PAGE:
i have taken to spooling paper onto empty spools of 122 film and shooting paper negatives, and will probably
do the same thing with the brownie ( 1A ) and the 116 spools. you just cut paper to the right size, tape the strips end to end
and wind them all up on 1 spool "taped" for a few days ( and put it someplace dark ).
try using cardboard washers / shims
good luck !
Speaking of modifying spools...
I needed a 125 spool the other day, for a Seneca 3A Box Scout (which despite its name is in fact a 3B). No kidding. Same image size as 122, but wider spool. I'm not looking for adapters per se, as I'd rather shoot the right size film, even if I have to make it myself, than adapt it for 120.
So I did this: I have a few extra 122 (and 118) spools. The wooden ones won't work for this mod, but the metal ones are OK.
I clamped the jigsaw upside down in the vise (instant scroll-saw...) put the thin-metal cutting blade on, and sawed the spool in half.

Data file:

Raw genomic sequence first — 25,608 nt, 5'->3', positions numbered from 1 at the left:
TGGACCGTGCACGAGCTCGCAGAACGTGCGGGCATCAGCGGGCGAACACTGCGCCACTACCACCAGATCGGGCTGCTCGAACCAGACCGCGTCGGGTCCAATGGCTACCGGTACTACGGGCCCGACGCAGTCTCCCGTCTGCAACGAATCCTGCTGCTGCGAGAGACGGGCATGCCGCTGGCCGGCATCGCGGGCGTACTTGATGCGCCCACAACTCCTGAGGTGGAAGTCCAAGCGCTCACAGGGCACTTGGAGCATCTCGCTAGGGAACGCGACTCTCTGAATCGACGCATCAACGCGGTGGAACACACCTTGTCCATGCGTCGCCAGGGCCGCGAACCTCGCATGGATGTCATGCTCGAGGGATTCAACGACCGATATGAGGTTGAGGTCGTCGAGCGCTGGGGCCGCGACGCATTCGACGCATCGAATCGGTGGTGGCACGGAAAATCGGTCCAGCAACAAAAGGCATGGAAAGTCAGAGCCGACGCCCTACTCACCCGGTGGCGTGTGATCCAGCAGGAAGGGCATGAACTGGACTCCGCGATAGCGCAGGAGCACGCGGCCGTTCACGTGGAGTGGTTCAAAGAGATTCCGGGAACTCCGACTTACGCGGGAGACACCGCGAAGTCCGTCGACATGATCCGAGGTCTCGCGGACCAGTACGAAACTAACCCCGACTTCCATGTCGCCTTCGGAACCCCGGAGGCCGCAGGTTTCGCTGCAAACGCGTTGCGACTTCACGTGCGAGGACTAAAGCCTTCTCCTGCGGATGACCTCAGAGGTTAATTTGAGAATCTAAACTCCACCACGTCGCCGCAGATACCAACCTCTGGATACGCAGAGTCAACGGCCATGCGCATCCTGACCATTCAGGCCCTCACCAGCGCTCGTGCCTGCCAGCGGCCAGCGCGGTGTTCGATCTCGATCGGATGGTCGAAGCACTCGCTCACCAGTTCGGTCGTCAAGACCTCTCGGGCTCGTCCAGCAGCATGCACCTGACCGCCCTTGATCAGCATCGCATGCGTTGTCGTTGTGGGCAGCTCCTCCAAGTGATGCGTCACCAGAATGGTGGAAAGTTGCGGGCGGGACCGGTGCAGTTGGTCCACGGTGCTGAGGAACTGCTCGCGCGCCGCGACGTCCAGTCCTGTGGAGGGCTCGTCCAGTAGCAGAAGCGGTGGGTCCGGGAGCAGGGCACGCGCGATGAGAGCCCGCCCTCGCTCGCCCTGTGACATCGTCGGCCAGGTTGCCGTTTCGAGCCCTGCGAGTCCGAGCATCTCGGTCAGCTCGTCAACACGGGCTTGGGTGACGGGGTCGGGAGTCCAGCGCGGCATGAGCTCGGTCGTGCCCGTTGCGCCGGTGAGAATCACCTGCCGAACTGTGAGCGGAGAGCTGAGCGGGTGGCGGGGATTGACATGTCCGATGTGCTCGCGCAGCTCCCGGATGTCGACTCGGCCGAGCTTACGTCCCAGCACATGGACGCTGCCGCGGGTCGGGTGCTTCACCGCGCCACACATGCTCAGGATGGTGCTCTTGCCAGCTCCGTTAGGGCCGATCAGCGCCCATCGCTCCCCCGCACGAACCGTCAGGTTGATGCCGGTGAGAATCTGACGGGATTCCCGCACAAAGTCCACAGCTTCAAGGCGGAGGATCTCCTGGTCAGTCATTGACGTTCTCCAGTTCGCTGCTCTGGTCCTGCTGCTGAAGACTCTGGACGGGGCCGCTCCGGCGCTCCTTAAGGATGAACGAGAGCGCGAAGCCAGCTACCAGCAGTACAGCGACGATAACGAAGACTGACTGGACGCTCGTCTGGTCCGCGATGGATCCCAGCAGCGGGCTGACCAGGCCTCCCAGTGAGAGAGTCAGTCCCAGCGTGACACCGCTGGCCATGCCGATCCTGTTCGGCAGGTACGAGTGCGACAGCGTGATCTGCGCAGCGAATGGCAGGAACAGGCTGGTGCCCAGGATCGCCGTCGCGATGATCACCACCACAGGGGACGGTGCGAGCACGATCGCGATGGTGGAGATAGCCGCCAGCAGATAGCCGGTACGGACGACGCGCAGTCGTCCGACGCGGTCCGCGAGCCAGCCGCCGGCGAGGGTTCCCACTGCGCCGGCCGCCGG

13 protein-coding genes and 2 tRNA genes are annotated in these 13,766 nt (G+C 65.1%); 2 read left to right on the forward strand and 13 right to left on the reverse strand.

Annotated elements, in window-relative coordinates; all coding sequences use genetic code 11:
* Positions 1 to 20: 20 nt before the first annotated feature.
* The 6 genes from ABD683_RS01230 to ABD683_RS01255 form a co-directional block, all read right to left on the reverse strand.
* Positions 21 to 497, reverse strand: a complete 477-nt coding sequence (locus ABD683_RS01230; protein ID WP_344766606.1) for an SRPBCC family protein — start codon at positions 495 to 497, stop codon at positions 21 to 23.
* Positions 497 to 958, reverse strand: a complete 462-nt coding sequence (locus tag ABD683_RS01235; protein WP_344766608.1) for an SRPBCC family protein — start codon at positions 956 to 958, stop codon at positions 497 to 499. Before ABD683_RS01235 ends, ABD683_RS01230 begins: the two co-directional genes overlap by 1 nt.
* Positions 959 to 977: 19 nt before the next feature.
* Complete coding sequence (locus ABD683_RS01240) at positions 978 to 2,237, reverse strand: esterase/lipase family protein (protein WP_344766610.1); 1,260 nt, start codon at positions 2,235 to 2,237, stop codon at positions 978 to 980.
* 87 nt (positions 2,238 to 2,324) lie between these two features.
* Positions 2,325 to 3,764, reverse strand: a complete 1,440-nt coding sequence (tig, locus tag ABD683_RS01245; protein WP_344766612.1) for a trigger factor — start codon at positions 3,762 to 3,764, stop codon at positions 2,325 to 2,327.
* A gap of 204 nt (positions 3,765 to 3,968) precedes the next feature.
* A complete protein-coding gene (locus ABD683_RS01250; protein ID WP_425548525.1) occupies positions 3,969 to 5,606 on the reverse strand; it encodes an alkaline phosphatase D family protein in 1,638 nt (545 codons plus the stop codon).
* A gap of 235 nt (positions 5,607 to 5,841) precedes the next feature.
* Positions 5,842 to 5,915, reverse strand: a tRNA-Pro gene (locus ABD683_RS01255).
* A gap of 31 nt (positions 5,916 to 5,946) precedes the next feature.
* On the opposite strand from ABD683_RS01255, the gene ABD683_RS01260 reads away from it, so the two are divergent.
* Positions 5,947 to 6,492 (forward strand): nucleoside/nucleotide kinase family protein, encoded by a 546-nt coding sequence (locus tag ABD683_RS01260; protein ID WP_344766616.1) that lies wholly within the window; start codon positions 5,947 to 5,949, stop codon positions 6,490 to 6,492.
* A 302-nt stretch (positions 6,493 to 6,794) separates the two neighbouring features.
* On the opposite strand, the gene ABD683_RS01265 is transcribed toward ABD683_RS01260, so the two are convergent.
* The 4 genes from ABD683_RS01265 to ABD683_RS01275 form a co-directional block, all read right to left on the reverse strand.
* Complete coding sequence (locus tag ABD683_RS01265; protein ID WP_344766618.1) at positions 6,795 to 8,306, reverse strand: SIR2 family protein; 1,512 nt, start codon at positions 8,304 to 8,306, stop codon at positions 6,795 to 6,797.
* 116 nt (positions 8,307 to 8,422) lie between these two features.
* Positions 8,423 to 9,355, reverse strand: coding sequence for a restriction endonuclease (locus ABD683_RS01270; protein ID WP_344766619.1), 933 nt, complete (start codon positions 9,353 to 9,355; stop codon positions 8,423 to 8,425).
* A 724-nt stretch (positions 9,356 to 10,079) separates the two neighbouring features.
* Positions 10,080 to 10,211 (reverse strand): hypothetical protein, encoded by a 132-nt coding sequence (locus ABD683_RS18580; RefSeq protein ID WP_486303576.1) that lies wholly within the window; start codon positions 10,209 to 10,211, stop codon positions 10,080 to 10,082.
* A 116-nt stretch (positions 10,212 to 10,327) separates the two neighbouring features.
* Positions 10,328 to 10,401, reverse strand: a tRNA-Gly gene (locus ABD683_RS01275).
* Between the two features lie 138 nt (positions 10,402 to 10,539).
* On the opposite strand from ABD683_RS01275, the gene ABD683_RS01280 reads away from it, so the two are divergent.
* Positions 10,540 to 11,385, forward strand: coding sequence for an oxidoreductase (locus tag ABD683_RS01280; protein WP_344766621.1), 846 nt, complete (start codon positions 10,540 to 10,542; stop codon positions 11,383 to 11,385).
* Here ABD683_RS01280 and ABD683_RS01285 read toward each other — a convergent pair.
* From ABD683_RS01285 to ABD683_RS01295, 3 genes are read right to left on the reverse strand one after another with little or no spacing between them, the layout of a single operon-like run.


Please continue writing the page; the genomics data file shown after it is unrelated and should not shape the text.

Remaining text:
Then cut a 7/16" dowel, which is the exact ID of the spool (OD is 0.450" nominal), to the appropriate length. Cut a longitudinal slot in the dowel to match the slot in the spool (for this I had an old slotting cutter from a safe-deposit key-cutting machine, which I put in an arbor and chucked in a drill). Drilled round holes in both ends of the dowel, filed a keyslot over one of the holes, shoved the dowel into the two ends of the cut spool, checked the length and glued it in. Voila, a 125 spool...
Mike: The older Patterson reels (the brown plastic ones) have a click-stop for 116, as do other plastic reels from that era. Developing 122 is more problematical, but I found one of those ancient developing tanks with the light proof apron.
I shot two rolls, and most of the pictures were underexposed but some came out all right. I guess I should have shot all the pictures on largest apterture. I counted 2x 6x4.5 when winding, which wasn't enough space, so I got overlapping negatives. I'll try 3x next roll, when I manage to build another adapter.
(Boy does that Shanghai film curl! I'll spend a little extra on film next time.)
I found these links on the interwebs:
If all goes according to plan I'm trying it for the first time tonight in a Kodak Vigilant Six 16 with ~ a 2 1/2 x 4 1/4 neg area. Apparently the drywall anchors are color coded to different sizes. I did not know that. Anyway, I'm stoked.
"The world is full of sloppy Bohemians and their work betrays them.”